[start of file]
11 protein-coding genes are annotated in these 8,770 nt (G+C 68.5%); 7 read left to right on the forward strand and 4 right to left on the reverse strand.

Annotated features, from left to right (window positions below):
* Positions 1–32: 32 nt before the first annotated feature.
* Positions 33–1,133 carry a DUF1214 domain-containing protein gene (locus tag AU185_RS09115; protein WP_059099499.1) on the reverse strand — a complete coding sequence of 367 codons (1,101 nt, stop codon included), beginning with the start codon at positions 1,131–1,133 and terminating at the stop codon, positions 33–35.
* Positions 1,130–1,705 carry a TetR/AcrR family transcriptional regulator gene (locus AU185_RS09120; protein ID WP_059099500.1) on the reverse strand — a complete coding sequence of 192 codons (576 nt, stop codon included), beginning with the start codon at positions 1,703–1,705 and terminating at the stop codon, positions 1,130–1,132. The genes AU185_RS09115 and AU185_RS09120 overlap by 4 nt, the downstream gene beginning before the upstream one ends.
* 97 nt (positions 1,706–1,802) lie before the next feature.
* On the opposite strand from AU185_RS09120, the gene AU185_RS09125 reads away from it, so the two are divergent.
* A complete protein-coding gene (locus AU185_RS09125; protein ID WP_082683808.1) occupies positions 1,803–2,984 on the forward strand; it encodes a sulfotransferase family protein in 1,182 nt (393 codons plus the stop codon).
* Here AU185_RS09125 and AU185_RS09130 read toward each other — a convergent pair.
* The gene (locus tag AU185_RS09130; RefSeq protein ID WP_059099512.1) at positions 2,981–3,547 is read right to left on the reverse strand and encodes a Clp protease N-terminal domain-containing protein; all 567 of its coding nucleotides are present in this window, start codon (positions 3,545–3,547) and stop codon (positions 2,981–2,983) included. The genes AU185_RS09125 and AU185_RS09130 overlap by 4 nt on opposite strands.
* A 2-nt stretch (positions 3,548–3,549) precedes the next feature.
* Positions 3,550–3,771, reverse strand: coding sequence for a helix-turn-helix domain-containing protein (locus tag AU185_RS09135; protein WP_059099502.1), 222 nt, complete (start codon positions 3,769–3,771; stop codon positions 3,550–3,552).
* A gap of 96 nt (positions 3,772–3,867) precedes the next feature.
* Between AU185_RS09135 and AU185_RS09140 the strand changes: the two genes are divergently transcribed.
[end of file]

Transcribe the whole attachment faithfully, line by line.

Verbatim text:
11 protein-coding genes are annotated in these 8,770 nt (G+C 68.5%); 7 read left to right on the forward strand and 4 right to left on the reverse strand.

Annotated features, from left to right (window positions below):
* Positions 1–32: 32 nt before the first annotated feature.
* Positions 33–1,133 carry a DUF1214 domain-containing protein gene (locus tag AU185_RS09115; protein WP_059099499.1) on the reverse strand — a complete coding sequence of 367 codons (1,101 nt, stop codon included), beginning with the start codon at positions 1,131–1,133 and terminating at the stop codon, positions 33–35.
* Positions 1,130–1,705 carry a TetR/AcrR family transcriptional regulator gene (locus AU185_RS09120; protein ID WP_059099500.1) on the reverse strand — a complete coding sequence of 192 codons (576 nt, stop codon included), beginning with the start codon at positions 1,703–1,705 and terminating at the stop codon, positions 1,130–1,132. The genes AU185_RS09115 and AU185_RS09120 overlap by 4 nt, the downstream gene beginning before the upstream one ends.
* 97 nt (positions 1,706–1,802) lie before the next feature.
* On the opposite strand from AU185_RS09120, the gene AU185_RS09125 reads away from it, so the two are divergent.
* A complete protein-coding gene (locus AU185_RS09125; protein ID WP_082683808.1) occupies positions 1,803–2,984 on the forward strand; it encodes a sulfotransferase family protein in 1,182 nt (393 codons plus the stop codon).
* Here AU185_RS09125 and AU185_RS09130 read toward each other — a convergent pair.
* The gene (locus tag AU185_RS09130; RefSeq protein ID WP_059099512.1) at positions 2,981–3,547 is read right to left on the reverse strand and encodes a Clp protease N-terminal domain-containing protein; all 567 of its coding nucleotides are present in this window, start codon (positions 3,545–3,547) and stop codon (positions 2,981–2,983) included. The genes AU185_RS09125 and AU185_RS09130 overlap by 4 nt on opposite strands.
* A 2-nt stretch (positions 3,548–3,549) precedes the next feature.
* Positions 3,550–3,771, reverse strand: coding sequence for a helix-turn-helix domain-containing protein (locus tag AU185_RS09135; protein WP_059099502.1), 222 nt, complete (start codon positions 3,769–3,771; stop codon positions 3,550–3,552).
* A gap of 96 nt (positions 3,772–3,867) precedes the next feature.
* Between AU185_RS09135 and AU185_RS09140 the strand changes: the two genes are divergently transcribed.